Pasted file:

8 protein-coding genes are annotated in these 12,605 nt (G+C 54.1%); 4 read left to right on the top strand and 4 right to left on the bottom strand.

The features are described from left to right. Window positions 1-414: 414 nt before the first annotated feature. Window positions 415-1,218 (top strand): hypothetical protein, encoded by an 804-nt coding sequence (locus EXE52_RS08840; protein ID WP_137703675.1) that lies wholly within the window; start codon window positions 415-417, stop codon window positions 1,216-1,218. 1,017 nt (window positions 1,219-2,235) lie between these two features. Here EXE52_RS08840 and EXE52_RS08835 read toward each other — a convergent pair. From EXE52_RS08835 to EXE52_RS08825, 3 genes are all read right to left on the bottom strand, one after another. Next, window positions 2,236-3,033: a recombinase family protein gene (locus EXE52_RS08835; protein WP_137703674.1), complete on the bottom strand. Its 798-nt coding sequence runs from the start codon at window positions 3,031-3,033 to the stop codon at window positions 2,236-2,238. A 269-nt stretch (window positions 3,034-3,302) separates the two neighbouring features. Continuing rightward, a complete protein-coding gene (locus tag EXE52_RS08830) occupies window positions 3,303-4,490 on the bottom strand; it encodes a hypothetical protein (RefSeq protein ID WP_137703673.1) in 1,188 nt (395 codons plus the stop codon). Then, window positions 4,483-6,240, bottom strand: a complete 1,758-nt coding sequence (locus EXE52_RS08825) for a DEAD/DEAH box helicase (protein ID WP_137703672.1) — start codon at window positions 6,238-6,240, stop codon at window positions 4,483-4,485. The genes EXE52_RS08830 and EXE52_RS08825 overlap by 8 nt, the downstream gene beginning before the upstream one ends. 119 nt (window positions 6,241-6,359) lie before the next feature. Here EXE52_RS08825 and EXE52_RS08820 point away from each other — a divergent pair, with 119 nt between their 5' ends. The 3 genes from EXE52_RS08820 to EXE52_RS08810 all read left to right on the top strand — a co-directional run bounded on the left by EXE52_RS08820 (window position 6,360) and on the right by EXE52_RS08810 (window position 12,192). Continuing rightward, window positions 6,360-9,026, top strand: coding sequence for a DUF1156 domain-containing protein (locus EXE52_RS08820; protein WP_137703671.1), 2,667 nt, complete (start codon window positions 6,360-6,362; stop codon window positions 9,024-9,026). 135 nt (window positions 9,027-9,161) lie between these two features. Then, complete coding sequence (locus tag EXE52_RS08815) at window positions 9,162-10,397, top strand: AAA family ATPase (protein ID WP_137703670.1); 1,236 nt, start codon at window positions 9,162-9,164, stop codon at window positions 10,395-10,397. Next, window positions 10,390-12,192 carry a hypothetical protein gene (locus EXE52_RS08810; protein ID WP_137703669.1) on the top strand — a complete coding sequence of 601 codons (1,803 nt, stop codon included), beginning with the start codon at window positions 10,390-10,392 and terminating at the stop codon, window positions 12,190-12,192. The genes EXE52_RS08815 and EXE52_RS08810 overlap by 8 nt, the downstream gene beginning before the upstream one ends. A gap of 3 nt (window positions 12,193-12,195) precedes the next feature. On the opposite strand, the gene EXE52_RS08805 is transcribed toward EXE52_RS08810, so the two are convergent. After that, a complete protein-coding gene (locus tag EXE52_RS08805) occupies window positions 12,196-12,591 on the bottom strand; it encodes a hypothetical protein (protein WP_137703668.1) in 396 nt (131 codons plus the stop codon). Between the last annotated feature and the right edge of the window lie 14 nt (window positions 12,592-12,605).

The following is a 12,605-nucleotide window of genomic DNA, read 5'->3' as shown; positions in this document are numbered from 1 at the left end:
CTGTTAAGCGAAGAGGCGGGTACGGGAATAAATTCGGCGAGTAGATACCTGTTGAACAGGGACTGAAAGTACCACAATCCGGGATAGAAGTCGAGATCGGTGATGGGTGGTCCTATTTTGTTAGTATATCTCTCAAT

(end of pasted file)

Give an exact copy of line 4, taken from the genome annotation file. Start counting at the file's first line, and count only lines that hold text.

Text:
CTGTTAAGCGAAGAGGCGGGTACGGGAATAAATTCGGCGAGTAGATACCTGTTGAACAGGGACTGAAAGTACCACAATCCGGGATAGAAGTCGAGATCGGTGATGGGTGGTCCTATTTTGTTAGTATATCTCTCAAT